Loving Your Spouse through the Pain of Infidelity or Addiction

Samuel discusses a necessary tool for those stuck in crisis.

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Thank you for creating this video

Thank you creating this video. Where we are on the path of life is only temporary, full of choices and a hope for a better future. The path also has traps that I fell into such as victim mentality and self-centered thinking. The deep insights you share provide resources/ideas/options for a way off the dark path with it's endless discouraging cycles. Your wisdom also can confirm/strengthen our resolve that we are already on the true path, following the light. It took me decades to learn the insights you are providing in an 18 min video. What you have said is all true. You are helping many.

“The beginning of love is the will to let those we love be perfectly themselves, the resolution not to twist them to fit our own image. If in loving them we do not love what they are, but only their potential likeness to ourselves, then we do not love them: we only love the reflection of ourselves we find in them” - Thomas Merton

The war inside

Samuel,
I came across a quote today from Brene Brown that was so consistent with your video. It is reflective of the 'war inside,' a shame war. The war inside was telling my wife she was bad and didn’t deserve anything good. As the betrayed I wanted her to ‘fix this.’ I wanted her to show commitment. I was using shame to try and control her. I was fueling the war inside of her, the shame, the very thing that was pushing us apart. Deservedly so, resentment towards me would build in her. The messy war would break out and validate the lie that I wasn't good enough and around and around we would go. Choosing compassion is to choose the path of healing and hope.

“We live in a world where most people still subscribe to the belief that shame is a good tool for keeping people in line. Not only is this wrong, but it’s dangerous. Shame is highly correlated with addiction, violence, aggression, depression, eating disorders, and bullying. Researchers don’t find shame correlated with positive outcomes at all—there are no data to support that shame is a helpful compass for good behavior. In fact, shame is much more likely to be the cause of destructive and hurtful behaviors than it is to be the solution.”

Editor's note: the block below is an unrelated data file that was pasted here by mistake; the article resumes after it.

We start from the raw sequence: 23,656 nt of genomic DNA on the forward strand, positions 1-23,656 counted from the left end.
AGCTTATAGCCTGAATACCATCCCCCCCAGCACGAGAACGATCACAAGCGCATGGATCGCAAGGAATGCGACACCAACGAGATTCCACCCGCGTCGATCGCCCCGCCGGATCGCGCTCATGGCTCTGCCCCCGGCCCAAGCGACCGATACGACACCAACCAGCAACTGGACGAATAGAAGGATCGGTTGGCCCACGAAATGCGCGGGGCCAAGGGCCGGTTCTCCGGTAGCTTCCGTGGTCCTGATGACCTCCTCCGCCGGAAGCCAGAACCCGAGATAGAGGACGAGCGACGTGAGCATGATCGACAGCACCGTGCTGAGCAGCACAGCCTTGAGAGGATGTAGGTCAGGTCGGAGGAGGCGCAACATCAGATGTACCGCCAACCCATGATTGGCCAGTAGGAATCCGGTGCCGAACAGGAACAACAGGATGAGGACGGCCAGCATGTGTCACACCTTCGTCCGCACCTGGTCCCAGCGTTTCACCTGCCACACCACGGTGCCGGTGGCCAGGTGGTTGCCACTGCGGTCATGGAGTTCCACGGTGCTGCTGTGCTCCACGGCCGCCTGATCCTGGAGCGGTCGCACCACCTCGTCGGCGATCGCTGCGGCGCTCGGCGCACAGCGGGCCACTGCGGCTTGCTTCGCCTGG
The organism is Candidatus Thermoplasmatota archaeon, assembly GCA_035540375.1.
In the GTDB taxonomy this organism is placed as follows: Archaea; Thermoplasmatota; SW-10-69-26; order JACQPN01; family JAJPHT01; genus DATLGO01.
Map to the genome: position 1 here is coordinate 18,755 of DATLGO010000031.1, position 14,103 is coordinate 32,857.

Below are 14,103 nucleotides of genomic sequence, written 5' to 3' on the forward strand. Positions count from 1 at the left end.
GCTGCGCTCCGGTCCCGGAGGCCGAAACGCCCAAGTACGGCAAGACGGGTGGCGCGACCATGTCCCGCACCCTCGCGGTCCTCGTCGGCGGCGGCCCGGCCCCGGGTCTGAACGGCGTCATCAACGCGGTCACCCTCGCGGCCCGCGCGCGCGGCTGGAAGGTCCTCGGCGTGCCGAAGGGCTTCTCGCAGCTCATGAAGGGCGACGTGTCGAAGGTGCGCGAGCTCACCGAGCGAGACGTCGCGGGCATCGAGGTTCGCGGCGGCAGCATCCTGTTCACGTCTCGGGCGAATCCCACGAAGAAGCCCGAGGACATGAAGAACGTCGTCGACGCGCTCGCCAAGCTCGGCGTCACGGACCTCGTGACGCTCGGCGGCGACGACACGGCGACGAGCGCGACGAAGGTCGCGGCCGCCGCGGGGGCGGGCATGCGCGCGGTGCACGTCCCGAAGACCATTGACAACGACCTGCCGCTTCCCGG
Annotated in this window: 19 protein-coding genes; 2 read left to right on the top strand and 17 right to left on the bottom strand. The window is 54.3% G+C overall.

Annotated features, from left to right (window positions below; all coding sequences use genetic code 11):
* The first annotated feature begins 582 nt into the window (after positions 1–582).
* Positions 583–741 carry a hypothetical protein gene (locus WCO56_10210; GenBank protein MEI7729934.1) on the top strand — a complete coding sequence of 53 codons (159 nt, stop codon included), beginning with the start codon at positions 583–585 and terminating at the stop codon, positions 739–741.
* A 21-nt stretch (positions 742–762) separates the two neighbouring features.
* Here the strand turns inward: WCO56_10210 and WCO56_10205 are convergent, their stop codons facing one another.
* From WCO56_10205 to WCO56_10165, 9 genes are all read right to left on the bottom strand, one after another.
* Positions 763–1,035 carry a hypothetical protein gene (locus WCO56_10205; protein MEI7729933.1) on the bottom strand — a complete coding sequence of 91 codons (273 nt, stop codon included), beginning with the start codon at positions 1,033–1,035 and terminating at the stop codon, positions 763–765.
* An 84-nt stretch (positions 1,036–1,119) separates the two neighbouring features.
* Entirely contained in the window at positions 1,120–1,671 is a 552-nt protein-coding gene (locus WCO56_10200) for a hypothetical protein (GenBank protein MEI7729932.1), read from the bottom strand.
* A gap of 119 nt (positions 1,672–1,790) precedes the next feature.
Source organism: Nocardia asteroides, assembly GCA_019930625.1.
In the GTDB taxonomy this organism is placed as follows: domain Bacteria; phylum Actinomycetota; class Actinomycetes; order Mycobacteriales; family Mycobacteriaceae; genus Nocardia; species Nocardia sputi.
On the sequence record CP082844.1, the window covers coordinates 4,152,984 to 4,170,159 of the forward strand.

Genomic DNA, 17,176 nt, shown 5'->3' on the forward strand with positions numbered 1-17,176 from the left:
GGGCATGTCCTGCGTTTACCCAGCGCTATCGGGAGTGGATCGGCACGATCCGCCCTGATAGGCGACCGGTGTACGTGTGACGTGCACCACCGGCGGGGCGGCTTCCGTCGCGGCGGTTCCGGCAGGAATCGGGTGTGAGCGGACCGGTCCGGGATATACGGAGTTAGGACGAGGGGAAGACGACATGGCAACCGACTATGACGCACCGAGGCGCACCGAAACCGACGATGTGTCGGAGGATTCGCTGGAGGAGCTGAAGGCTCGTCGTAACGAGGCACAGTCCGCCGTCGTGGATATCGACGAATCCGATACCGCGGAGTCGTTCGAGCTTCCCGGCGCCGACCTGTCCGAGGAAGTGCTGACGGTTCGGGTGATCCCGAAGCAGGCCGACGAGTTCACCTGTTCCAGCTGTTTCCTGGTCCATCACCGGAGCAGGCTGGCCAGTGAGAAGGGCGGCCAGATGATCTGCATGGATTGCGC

- Brené Brown, Daring Greatly

Hard to say I Love You

In seven days will be year off discovering the 5th infidelity, and this time he was with two other woman at the same time. One for at least 10 years, the second for at least one year. I had multiple disclosures during all this months. Still there is a lot of missing information, he said he does not remember. My partner is at home after a 3 months separation. 4 months later he is working with his therapist, and I am also with my therapist, and now taking the Harboring Hope program. I thought after the "last infidelity 20 years ago", and the big crisis we had, he would not do it again. I have gone through a forgiving process, because no forgiving is not an option. 25 years later, this time with my kids already adults, it has been very hard for me finding out a complete history of sexual addiction, not eventual infidelities as he kept saying, it was a total life of long terms affairs, prostitution, pornography, lies, manipulation, etc. I have not being able to express my partner that I love him. I just can't say I love him, even I treat him with dignity, and understand that he was totally unconscious of his behavior and definitely hi is sick. I do not hate him, I know he is trying, he is working toward the recovery.. He said I'm the woman he wants and loves. In my case, I have not being able to express him that I love him; those words do not come through. My therapist said the love is there, even I can not say I love you.???